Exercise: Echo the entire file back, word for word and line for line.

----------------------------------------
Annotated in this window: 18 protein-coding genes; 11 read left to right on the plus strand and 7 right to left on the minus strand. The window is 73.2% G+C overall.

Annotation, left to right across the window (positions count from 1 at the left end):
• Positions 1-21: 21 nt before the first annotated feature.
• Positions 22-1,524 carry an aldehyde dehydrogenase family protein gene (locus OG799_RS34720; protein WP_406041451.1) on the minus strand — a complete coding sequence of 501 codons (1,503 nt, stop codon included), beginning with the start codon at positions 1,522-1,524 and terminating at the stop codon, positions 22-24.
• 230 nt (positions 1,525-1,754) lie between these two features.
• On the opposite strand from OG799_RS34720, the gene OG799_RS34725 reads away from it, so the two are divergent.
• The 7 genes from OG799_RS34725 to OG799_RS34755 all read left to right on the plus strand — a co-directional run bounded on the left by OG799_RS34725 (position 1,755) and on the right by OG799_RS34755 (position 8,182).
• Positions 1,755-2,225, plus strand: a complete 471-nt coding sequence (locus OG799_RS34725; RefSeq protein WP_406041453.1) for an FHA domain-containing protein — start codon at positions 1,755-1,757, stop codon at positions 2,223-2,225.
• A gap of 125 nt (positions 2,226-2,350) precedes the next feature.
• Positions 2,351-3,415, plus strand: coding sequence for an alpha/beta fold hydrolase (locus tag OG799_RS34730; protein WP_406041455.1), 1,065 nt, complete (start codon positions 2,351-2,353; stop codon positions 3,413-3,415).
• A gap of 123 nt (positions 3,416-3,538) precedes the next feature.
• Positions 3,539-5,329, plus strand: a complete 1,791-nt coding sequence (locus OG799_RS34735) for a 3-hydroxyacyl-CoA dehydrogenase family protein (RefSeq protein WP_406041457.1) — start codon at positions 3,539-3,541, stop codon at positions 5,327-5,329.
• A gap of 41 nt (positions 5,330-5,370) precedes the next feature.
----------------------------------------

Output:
Annotated in this window: 18 protein-coding genes; 11 read left to right on the plus strand and 7 right to left on the minus strand. The window is 73.2% G+C overall.

Annotation, left to right across the window (positions count from 1 at the left end):
• Positions 1-21: 21 nt before the first annotated feature.
• Positions 22-1,524 carry an aldehyde dehydrogenase family protein gene (locus OG799_RS34720; protein WP_406041451.1) on the minus strand — a complete coding sequence of 501 codons (1,503 nt, stop codon included), beginning with the start codon at positions 1,522-1,524 and terminating at the stop codon, positions 22-24.
• 230 nt (positions 1,525-1,754) lie between these two features.
• On the opposite strand from OG799_RS34720, the gene OG799_RS34725 reads away from it, so the two are divergent.
• The 7 genes from OG799_RS34725 to OG799_RS34755 all read left to right on the plus strand — a co-directional run bounded on the left by OG799_RS34725 (position 1,755) and on the right by OG799_RS34755 (position 8,182).
• Positions 1,755-2,225, plus strand: a complete 471-nt coding sequence (locus OG799_RS34725; RefSeq protein WP_406041453.1) for an FHA domain-containing protein — start codon at positions 1,755-1,757, stop codon at positions 2,223-2,225.
• A gap of 125 nt (positions 2,226-2,350) precedes the next feature.
• Positions 2,351-3,415, plus strand: coding sequence for an alpha/beta fold hydrolase (locus tag OG799_RS34730; protein WP_406041455.1), 1,065 nt, complete (start codon positions 2,351-2,353; stop codon positions 3,413-3,415).
• A gap of 123 nt (positions 3,416-3,538) precedes the next feature.
• Positions 3,539-5,329, plus strand: a complete 1,791-nt coding sequence (locus OG799_RS34735) for a 3-hydroxyacyl-CoA dehydrogenase family protein (RefSeq protein WP_406041457.1) — start codon at positions 3,539-3,541, stop codon at positions 5,327-5,329.
• A gap of 41 nt (positions 5,330-5,370) precedes the next feature.